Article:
Wednesday, December 19, 2012

“Stealth” Daley? An “advisor?” Or just a guy who likes to sleep in his own bed

You ask the typical person about the name “Daley,” and you’re probably going to get a lot of cheap rhetoric about Richard.

Cook County Commissioner John Daley at "work" with his South Side county board colleagues. Photograph by Gregory Tejeda
The real old among us will go back to “J.” While the bulk of us will be more likely to think of “M.,” as in the son who actually wound up surpassing his father’s stint as longest-serving mayor by just over a year.

FOR THOSE OF us who like to think we’re a little more politically astute, we’ll probably bring up William – the Daley son (and brother) who has been a presidential cabinet member (under Bill Clinton) and chief of staff (under Barack Obama).

He even likes to talk periodically about how he’d like to run for governor – even though he never seems to have the will to actually put together a campaign and run for the post on Election Day.

It’s only the most hard-core of parochial political geeks who will bring up John.

Yet he was the one who was celebrated on Tuesday.

FOR JOHN DALEY is the political person who serves on the Cook County Board – representing the Southwest Side and some surrounding suburban portions. And now, he’s been in that position for 20 years.

The county board on Tuesday gave Daley the political equivalent of a “surprise party.” They put together a resolution praising him, and arranged for his family to be present – all without him knowing (although he admits he should have suspected something when he saw his wife and daughter leave the house early on Tuesday).

Which led them to give him an emotional shock, then partake in an endless round of “debate” that seemed to be a competition amongst county board members to see who could plant the biggest rhetorical smooch on the Daley cheek.

Personally, I got a kick out of Commissioner Larry Suffredin, of suburban Evanston, calling him the “stealth Daley.”

WHICH IS TRUE enough. His political brothers are the ones who tend to make it onto the front pages. Plus the fact that Cook County government often gets ignored when it comes to the public perception. Everybody seems more interested in what happens on the west side of the block-sized building that houses City Hall AND the county government.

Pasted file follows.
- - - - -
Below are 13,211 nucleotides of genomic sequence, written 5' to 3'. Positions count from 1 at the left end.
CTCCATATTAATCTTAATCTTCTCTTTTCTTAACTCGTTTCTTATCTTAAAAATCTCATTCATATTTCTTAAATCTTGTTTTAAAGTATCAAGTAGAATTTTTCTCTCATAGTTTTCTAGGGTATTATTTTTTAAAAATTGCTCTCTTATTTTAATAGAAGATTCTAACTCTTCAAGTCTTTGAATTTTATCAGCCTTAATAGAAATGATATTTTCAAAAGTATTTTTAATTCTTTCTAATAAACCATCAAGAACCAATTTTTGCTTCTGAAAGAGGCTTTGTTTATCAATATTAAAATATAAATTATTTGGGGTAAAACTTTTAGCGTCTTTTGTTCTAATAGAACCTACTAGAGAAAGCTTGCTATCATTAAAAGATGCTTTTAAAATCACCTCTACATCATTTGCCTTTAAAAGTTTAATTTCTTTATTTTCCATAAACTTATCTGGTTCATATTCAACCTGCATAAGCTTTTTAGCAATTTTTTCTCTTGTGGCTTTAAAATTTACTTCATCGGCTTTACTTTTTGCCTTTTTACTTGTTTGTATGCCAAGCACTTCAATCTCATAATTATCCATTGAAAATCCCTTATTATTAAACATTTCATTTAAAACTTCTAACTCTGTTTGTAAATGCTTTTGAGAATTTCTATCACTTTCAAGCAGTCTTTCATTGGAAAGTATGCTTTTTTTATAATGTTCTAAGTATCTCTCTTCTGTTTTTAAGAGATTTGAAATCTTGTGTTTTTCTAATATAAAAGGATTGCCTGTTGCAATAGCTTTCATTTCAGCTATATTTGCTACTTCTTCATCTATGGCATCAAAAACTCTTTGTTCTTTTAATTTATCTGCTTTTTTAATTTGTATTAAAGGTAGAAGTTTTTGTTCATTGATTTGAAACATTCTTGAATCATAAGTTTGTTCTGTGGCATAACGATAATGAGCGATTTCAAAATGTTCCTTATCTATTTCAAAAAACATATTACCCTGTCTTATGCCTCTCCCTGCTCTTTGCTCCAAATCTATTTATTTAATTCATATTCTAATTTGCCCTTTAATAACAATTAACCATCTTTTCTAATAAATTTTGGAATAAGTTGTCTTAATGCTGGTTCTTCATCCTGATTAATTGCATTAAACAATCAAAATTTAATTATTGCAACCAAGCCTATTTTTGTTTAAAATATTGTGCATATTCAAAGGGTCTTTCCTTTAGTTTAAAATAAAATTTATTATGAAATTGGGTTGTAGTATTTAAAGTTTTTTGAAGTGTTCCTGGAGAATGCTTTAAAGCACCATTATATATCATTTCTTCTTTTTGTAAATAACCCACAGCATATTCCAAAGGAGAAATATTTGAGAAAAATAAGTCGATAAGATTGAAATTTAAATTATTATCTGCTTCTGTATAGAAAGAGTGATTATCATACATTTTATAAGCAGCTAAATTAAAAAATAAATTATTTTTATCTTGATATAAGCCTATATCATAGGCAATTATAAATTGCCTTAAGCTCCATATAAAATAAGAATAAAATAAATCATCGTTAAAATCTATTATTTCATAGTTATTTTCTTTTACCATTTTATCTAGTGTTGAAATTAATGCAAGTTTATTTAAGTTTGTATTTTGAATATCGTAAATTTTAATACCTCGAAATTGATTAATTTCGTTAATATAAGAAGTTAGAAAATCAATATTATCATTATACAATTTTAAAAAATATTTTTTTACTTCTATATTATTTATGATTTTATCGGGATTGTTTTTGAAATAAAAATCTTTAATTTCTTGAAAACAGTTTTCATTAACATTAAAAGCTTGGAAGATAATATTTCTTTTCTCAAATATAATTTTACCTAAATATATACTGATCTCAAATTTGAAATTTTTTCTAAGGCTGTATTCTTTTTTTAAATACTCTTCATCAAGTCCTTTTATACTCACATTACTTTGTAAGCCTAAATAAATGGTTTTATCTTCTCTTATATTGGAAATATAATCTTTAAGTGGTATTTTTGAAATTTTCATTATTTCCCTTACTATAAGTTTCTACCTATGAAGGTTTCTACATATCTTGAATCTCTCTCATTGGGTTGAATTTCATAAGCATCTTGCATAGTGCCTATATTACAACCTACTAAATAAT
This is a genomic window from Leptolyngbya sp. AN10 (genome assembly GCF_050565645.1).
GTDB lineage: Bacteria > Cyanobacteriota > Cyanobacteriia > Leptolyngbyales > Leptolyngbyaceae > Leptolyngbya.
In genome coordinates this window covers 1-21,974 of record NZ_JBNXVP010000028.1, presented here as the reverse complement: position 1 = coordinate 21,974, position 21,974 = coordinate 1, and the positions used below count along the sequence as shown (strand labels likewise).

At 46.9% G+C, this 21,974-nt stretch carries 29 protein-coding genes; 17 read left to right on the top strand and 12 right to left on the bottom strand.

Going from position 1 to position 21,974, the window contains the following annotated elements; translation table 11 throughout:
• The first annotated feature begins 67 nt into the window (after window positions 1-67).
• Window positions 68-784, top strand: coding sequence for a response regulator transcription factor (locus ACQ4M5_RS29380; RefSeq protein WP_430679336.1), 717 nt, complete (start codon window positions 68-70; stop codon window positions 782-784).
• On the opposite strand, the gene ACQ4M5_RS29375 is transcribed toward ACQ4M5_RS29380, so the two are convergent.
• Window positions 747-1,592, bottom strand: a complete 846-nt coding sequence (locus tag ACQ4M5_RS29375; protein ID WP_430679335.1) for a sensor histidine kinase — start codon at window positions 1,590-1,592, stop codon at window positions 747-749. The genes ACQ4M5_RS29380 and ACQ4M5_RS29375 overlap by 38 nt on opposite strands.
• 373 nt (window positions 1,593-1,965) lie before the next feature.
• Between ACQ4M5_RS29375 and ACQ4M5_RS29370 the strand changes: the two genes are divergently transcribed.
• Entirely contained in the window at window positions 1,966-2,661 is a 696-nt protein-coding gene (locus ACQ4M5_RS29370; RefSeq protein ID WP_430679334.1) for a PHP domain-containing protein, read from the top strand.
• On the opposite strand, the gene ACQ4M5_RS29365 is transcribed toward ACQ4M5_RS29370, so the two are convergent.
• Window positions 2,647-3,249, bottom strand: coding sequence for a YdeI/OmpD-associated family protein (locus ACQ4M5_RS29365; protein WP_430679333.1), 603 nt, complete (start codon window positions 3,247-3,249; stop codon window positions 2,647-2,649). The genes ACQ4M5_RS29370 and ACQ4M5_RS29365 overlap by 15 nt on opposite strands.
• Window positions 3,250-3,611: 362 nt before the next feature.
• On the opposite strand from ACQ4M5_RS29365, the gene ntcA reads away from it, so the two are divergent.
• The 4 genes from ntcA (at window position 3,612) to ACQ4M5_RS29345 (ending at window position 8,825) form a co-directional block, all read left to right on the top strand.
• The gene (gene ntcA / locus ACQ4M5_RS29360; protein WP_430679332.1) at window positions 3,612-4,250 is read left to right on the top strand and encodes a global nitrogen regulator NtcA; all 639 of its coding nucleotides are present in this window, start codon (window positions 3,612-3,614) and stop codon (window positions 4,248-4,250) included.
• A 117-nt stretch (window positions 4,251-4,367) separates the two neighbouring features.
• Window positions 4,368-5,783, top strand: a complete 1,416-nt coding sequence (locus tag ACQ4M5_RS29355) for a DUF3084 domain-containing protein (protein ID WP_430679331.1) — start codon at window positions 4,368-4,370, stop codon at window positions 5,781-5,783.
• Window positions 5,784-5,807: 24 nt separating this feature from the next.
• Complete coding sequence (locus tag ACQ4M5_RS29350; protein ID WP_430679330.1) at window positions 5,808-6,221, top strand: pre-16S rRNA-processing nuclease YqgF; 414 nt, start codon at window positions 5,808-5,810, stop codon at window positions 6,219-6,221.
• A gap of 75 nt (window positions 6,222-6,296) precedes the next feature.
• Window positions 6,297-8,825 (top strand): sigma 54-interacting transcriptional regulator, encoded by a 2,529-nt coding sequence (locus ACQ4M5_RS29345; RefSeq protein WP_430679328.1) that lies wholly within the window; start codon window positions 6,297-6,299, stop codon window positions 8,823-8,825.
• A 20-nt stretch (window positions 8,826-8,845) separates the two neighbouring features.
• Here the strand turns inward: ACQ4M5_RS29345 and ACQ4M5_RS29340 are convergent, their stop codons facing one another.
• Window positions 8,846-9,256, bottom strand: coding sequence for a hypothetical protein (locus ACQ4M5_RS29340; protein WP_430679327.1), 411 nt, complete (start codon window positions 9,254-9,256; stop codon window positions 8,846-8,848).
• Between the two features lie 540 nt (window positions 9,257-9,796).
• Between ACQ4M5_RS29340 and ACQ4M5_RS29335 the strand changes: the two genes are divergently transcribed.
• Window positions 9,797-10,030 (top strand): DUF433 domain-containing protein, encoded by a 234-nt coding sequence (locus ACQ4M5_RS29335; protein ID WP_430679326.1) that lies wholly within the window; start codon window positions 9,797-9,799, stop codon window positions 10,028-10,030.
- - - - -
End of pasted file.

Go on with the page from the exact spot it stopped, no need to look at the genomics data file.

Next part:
But hanging on to a county board post for two decades (and presiding over the board’s finance committee for 18 of them) is a way to get familiar with the gritty details of how government works.

Where the bodies are buried, so to speak. Although I’m not implying that Daley has buried any of them.

Some got amusement from the irony of listening to Commissioner William Beavers (from the far Southeast Side and suburbs such as Calumet City), who faces criminal indictment these days on federal tax charges.

BEAVERS IS THE one who claims the only reason he’s being prosecuted is because he refused to wear a wiretap for federal investigators to gain evidence against John Daley himself.

On Tuesday, Beavers offered up a brief “congratulations” for enduring the “back and forth” of 20 years at the county building, to which Daley quipped back, “You always try to advise me.”

Personally when I regard the Daley political people, I realize that they’re hard-core Democratic Party types. But I have also realized that these aren’t flaming liberals – no matter what trash-talk the ideologues try to spew.

Which is why I thought it accurate of Commissioner Timothy Schneider of suburban Elk Grove Village to say, “Your left toe leans a little bit right. You always try to reach a compromise on issues.”

PERSONALLY, I FIRST dealt with Daley back at the beginning of my stint as a Statehouse reporter in Springfield – he was still in the Illinois state Senate representing the Bridgeport neighborhood and surrounding communities.

He admits his wife has enjoyed having him back in Chicago, rather than having to live part-time each year in the Illinois capital city.

Although that desire to be “back home” seems to be why John Daley has never sought the higher political offices that his brothers aspired to.

As Daley put it himself on Tuesday why he didn’t run for higher office, “I enjoy sleeping in my own bed.”


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